In Review: Red Sonja #12

Every page is perfection from a perfect storm of contributors.

The covers: A trio to tempt you to capture if you can. Jenny Frison has created another outstanding Main cover showcasing a close-up of the She-Devil, her hands holding her sword which covers the bottom half of her face as her crimson hair blows about from some breeze. This is a perfect picture of Sonja: beautiful, powerful, and deadly. The Variant cover is by Joyce Chin and it’s a gorgeously detailed image with a head shot of Sonja, a horse with her on it, and the head of a wolfman-like creature watching over her. Above is a gothic mountain and below a monstrous army of creatures surges. This is poster/print quality. Utterly amazing! The Subscription cover is by the sensational Stephanie Buscema with Sonja under some lime-green water, her hair twisting into a beehive, as a series of tentacles from some unseen creature seeks to strangle her. Another masterpiece. I believe this is the first Dynamite comic I’ve ever reviewed where all covers earn an A+. Overall grade: All A+

The story: This issue wraps up Sonja’s quest to gather the “six most transcendent artisans in all the known world” for a king. She found them so he would free the lives of the one thousands slaves who have been building his future tomb. The issue opens with a fantastically written Sonja in “a bit of a mood.” She storms into a tavern in spectacular fashion to claim Rukau, the Dancer. What she encounters is completely unexpected, her internal narration hilarious, and the reveal on Page 4 incredible. I can’t remember when I’ve smiled more in the first four pages of a book. Writer Gail Simone has created a flawless conclusion for her flawless Red Sonja adventure. Page 7 foreshadows what’s to come, and it’s not a surprise–I would be upset if “it” didn’t happen, but this is a joy to read as one follows Sonja’s journey through this tale. Highlights include Page 9, panels one and five; Page 11, panel five; and all of Pages 19, 21, and 22. This is how Sonja should always be written. Overall grade: A+

The art: The visuals on this book are great, and artist Walter Geovani has no easy task in illustrating this because there are no fantasy elements in this story. There are no monsters, spirits, spells, demons, undead, or oversized animals. Everything in this story could have existed, so Geovani has to be sure that all he does is grounded in reality. The first two pages are a beautiful introduction to Sonja: Page 1 has a fantastic distant shot of her riding her mount, a close-up of her “mood,” her arrival at the tavern, a super aerial shot of Sonja approaching a pair of guards, the kicking in of a door, which leads to a full page splash on Page 2 with a spectacular Sonja screaming her intentions. And Geovani never lets up. The artisans look great, the king wonderfully old and evil, the king’s party lavish, and the action great. Like Simone, Geovani is in his element and every page and panel is a love letter to the fans of the female fury. Overall grade: A+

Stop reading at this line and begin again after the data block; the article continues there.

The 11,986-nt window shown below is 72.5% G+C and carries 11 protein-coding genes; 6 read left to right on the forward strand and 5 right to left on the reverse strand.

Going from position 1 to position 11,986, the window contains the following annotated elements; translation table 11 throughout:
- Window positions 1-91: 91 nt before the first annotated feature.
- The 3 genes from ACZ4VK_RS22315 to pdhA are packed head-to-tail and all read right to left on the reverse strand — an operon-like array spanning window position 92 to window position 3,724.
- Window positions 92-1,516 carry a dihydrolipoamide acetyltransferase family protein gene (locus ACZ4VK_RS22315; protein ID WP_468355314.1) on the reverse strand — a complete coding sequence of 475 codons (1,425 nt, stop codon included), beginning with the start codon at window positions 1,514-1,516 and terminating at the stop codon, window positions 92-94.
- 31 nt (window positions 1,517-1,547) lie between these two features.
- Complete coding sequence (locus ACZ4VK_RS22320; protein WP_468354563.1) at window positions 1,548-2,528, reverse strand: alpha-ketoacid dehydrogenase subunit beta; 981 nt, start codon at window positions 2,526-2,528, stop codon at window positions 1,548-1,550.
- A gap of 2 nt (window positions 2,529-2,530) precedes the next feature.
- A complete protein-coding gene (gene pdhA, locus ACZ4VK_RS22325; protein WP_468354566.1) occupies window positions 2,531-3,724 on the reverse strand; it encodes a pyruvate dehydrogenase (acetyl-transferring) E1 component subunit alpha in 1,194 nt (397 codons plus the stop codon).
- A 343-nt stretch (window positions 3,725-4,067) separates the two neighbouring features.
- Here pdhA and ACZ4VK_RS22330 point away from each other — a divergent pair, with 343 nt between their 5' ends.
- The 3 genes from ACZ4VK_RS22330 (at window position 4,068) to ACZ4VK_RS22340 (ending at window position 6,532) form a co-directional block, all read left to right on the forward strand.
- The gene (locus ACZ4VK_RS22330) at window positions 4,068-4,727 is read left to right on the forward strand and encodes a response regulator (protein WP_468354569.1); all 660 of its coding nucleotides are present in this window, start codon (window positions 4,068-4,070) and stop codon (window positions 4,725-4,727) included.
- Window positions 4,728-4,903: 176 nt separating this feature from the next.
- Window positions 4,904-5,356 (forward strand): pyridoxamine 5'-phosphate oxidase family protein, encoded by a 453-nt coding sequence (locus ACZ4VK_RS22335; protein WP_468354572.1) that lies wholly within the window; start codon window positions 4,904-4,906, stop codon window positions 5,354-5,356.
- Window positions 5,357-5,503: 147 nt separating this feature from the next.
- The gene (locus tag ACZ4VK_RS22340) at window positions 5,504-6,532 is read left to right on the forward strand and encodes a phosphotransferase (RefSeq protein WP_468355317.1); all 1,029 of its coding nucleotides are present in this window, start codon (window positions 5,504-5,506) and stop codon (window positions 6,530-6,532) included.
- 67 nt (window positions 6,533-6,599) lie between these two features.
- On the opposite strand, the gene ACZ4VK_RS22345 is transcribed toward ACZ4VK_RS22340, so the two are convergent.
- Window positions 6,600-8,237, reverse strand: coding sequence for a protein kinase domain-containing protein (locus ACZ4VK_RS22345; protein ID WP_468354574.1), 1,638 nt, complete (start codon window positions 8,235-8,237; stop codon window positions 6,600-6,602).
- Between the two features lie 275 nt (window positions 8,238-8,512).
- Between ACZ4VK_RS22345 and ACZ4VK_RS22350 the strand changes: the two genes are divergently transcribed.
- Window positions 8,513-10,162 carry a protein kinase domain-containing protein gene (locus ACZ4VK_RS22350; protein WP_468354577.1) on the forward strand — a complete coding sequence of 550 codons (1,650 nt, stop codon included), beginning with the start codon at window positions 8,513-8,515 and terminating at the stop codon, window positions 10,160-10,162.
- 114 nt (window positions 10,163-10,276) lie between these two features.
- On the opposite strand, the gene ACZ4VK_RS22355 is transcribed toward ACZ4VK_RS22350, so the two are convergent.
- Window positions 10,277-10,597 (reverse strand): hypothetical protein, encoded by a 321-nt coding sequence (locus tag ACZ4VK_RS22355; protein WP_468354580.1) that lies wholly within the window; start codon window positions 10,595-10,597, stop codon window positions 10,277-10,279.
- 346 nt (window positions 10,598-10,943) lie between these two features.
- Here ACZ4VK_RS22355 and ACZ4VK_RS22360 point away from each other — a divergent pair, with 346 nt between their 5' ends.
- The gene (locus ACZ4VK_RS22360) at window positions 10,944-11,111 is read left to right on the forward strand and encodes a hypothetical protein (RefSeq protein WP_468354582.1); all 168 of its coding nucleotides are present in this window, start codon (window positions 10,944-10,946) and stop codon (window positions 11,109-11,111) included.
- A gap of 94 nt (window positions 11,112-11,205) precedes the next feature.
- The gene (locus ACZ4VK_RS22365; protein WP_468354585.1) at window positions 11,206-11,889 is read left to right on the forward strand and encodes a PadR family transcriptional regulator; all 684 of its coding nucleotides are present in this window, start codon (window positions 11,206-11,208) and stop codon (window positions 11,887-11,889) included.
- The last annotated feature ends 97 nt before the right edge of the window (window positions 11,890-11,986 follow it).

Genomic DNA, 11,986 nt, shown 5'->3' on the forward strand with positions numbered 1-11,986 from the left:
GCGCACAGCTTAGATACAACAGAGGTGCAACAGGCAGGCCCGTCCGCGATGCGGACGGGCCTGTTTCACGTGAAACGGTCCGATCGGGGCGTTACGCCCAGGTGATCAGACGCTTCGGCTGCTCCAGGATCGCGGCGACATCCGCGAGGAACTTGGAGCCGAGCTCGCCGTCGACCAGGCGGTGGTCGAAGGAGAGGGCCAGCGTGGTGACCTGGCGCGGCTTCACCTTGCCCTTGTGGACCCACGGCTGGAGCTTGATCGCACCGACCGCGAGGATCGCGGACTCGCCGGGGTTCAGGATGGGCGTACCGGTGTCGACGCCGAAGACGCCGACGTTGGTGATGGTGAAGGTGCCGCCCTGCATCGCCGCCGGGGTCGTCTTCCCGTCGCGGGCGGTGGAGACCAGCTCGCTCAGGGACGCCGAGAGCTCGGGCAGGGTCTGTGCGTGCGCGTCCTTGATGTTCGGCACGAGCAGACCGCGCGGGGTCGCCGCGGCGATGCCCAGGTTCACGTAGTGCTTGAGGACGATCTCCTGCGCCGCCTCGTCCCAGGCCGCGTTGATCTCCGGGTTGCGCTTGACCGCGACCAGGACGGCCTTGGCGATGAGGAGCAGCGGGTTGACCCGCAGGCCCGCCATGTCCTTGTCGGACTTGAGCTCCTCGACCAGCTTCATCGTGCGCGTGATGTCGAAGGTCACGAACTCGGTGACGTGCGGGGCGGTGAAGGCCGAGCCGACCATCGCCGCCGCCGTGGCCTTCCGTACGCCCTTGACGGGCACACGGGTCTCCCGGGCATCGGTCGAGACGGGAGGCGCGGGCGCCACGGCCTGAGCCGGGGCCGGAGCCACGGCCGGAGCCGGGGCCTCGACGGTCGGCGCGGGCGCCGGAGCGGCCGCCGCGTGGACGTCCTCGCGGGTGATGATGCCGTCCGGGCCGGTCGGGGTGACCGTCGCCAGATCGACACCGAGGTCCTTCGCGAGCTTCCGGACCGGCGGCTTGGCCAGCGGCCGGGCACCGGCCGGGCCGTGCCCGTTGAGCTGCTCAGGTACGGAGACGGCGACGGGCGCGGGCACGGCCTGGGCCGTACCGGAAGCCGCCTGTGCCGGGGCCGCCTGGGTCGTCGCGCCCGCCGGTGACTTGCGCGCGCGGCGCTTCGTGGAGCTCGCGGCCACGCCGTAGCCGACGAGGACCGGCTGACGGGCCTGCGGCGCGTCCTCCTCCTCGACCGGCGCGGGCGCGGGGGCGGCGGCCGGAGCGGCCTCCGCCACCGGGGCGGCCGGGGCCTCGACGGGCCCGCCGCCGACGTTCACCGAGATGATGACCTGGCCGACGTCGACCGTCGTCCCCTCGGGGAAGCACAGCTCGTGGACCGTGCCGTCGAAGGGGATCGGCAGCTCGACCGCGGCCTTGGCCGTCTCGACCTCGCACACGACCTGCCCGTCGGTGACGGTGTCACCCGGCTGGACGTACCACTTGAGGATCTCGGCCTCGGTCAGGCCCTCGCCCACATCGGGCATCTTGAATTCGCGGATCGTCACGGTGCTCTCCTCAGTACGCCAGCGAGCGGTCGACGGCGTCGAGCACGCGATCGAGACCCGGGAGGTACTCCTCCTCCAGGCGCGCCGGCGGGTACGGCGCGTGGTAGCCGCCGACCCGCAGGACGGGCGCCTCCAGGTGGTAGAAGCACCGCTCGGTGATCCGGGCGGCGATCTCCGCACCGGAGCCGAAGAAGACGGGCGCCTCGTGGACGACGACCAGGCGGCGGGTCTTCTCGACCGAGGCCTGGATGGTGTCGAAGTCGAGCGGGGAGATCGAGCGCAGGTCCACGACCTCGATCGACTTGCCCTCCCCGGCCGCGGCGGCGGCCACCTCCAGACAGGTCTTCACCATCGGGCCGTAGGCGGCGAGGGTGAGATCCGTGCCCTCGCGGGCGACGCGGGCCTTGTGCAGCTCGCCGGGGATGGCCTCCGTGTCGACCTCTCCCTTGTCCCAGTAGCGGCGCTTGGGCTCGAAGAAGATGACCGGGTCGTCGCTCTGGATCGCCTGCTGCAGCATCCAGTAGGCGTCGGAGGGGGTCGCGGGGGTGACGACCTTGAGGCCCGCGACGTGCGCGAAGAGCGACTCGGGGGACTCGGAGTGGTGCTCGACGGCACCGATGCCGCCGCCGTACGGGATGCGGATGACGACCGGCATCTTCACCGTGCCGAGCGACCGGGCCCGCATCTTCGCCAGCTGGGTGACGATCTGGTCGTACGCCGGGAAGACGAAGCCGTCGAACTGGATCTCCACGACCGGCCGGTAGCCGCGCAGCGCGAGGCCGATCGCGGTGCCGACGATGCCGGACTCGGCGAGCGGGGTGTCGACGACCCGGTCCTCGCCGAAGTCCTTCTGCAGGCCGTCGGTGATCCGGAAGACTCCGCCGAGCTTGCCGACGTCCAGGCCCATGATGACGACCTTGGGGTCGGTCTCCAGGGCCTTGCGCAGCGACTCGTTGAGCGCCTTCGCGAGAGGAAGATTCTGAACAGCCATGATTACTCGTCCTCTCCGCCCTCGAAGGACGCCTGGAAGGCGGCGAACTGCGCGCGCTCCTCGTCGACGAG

The colors: Matching the art are the colors created by Adriano Lucas. My default version of Robert E. Howard’s world is dirt brown and wood brown. Lucas has plenty of browns, as would naturally be found, but he also uses highlights and shading from light sources to make the characters breathe. Page 2 is an outstanding example of this as the light from outside the tavern backlights the characters. The colors are superior. I also liked how Sonja’s narration received its own color to make it stand out from the other text in the book. Lucas is rockin’ this title. Overall grade: A+

The letters: Narration, dialogue, scene setting, and, the expected, yells and screams that follow in Sonja’s wake were crafted by Simon Bowland. As far as I’m concerned he more than earned his keep for Sonja’s perfect narration. Overall grade: A+

The final line: This can’t be topped. Sorry. This is the pinnacle. Every page is perfection from a perfect storm of contributors. How can this be surpassed? …There’s always next month. Overall grade: A+

 

Patrick Hayes was a contributor to the Comic Buyer’s Guide for several years with “It’s Bound to Happen!”, he reviewed comics for TrekWeb, and he currently reviews Trek comics at TrekCore. He’s taught 8th graders English for 20 years and has taught high school English for two years and counting. He reads everything as often as he can, when not grading papers or looking up Star Trek, Star Wars, or Indiana Jones items online.

 

Patrick Hayes was a contributor to the Comic Buyer's Guide for several years with "It's Bound to Happen!" and he's reviewed comics for TrekWeb and TrekCore. He's taught 8th graders English for 20 years and has taught high school English for five years and counting. He reads everything as often as he can, when not grading papers or looking up Star Trek, Star Wars, or Indiana Jones items online.
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